Arizona Advocacy Network

Government of, by and for the People

You’ve seen the commercials on TV. You’ve heard the mudslinging and attack ads. That must mean it’s election season. In fact, in case some of you were unaware, the general election is just a few weeks away, on Tuesday, Nov. 4. Now, it isn’t a presidential election this year, but that doesn’t mean your voice shouldn’t be heard. There are many hot-ticket issues on the ballot this year. For instance, how are special interest groups and big money affecting the Arizona judicial system? It’s important to be informed on the issues happening in this state. So, why not grab a free drink and some grub and learn about these issues. Tomorrow, Oct. 22, the Arizona Advocacy Network will be hosting their 4th Annual Arizona Advocates Taking Charge Netmixer. The mixer will feature special guest retired Montana Supreme Court Justice James Nelson who will be speaking on Citizen’s United. Taking place at Old Main on ASU’s Tempe campus, the event is free. To RSVP, click here. Being informed about the issues happening in Arizona is every citizens right and duty.

The guest speaker at a Wednesday Tempe event will be a retired jurist who is expected to offer frank commentary about the corrosive role of campaign money in judicial elections.

Former Montana Supreme Court Justice James Nelson will offer remarks about theCitizens United ruling—and especially the impact of money on the election of judges—at a mixer hosted by the Arizona Advocacy Network.

As the AAN says, “Learn how to keep Arizona’s judicial system protected from political attacks. Increasingly special interests groups and big money are targeting the courts for their own gain.”

Former Justice Nelson is just as likely to offer a rousing dialogue on a variety of issues. His judicial contributions have sometimes been controversial, outspoken and noteworthy. (You can read more about Justice Nelson here and here.)

The October 22 event, co-hosted by the ASU Indian Legal Program, takes place at theOld Main on the ASU campus, 400 E. Taylor Mall, Tempe (parking is available in the Fulton Center parking garage across University Ave.).

The event is free, but RSVP is required. Register here.

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Federal appeals judges expressed skepticism Monday over Kansas Secretary of State Kris Kobach’s argument that a federal commission must make voters who register using a federal registration form provide proof-of-citizenship documents required by state law.Kobach argued on behalf of Kansas and Arizona before the10th Circuit Court of Appeals in Denver, in a case where the states are trying to force the federal government to add their requirements to federal vote registration forms mandated by the National Voting Rights Act, also known as the motor voter law.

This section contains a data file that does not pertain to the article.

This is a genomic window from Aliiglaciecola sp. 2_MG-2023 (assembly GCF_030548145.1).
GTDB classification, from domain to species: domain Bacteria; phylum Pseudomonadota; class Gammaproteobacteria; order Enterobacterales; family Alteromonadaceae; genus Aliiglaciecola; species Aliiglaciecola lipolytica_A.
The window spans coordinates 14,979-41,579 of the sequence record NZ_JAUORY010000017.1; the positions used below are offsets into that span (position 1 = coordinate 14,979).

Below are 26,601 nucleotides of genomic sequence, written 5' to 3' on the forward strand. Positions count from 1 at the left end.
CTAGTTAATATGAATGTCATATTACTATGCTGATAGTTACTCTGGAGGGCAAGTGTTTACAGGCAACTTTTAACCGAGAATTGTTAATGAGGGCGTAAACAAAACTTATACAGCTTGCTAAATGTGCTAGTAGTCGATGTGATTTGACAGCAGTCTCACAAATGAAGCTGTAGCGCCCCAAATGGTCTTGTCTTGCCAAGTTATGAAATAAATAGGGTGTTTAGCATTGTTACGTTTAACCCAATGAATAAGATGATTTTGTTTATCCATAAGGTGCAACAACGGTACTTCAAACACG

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Constantin Querard’s op-ed, “Why Clean Elections Days are Numbered” makes several claims that mislead readers and distract them from the viability and proven effectiveness of Arizona’s strongest anti-corruption law, the Citizens’ Clean Elections Act.Contrary to what he writes, Clean Elections was a reaction from Arizonans outraged by political scandal and officials selling out to powerful groups and donors.

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Tuesday's primary election is a busy one for voters, with a six-way Republican contest for governor, a two-way race for the GOP nomination for attorney general and a bevy of other statewide, legislative and local races. But for up to 1,500 Arizona voters, the ballot will look surprisingly short: They will have just one race on which to vote.It marks a new chapter in Arizona elections, in which the state is distinguishing between voters who showed documents proving they are U.S. citizens and those who signed a sworn statement attesting to their citizenship.

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PHOENIX — A decades-old effort by Congress to make voter registration simple and uniform across the country has run up against a new era’s anti-immigration politics. So on Tuesday, when Arizona’s polls open for primaries for governor, attorney general and a host of other state and local positions as well as for Congress, some voters will be permitted to vote only in the race for Congress. As voter registration drives intensify in the coming weeks, the list of voters on the “federal only” rolls for the November general elections could reach the thousands. These are voters who could not produce the paper proof of citizenship that Arizona demands for voting in state elections.